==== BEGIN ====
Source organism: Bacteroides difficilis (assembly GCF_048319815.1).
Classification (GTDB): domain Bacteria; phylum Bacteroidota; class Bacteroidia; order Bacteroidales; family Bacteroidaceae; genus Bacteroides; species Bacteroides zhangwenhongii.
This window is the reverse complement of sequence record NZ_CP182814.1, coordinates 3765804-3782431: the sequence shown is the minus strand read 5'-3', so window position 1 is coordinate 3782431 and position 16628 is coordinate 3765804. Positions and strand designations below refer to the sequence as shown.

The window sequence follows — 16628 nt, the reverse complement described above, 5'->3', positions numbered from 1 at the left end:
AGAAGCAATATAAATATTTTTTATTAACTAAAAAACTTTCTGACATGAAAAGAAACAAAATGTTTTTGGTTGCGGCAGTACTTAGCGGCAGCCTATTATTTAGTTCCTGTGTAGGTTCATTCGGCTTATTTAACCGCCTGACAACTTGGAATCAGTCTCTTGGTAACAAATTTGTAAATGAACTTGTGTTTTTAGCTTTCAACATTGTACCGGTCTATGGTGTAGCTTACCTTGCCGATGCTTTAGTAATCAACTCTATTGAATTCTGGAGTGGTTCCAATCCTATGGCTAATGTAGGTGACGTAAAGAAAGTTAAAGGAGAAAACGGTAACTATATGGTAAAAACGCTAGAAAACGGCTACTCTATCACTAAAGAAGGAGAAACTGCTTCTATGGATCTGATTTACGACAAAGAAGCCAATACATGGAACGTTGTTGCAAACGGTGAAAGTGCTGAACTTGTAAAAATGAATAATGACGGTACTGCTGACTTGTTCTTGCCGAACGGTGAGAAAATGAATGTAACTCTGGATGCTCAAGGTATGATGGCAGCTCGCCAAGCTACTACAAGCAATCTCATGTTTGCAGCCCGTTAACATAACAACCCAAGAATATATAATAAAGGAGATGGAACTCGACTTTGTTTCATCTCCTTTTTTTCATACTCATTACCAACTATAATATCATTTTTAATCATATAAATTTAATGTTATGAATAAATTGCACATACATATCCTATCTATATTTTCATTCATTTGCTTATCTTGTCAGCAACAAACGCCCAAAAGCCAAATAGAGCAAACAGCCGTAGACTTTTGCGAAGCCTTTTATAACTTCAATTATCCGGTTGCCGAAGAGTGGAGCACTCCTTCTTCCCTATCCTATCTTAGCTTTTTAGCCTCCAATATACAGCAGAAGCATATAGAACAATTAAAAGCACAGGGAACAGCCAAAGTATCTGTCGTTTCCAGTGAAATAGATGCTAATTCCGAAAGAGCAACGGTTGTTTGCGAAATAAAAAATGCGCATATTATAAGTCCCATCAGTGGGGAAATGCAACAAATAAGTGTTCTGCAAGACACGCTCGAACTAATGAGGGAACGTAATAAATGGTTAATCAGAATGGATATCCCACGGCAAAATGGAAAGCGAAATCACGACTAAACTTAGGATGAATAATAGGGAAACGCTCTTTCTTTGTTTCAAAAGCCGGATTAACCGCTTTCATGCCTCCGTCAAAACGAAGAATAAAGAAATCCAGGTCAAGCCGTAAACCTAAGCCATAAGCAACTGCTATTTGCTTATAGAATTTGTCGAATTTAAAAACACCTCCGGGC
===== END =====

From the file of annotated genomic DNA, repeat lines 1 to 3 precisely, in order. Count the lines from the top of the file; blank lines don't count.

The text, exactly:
Source organism: Bacteroides difficilis (assembly GCF_048319815.1).
Classification (GTDB): domain Bacteria; phylum Bacteroidota; class Bacteroidia; order Bacteroidales; family Bacteroidaceae; genus Bacteroides; species Bacteroides zhangwenhongii.
This window is the reverse complement of sequence record NZ_CP182814.1, coordinates 3765804-3782431: the sequence shown is the minus strand read 5'-3', so window position 1 is coordinate 3782431 and position 16628 is coordinate 3765804. Positions and strand designations below refer to the sequence as shown.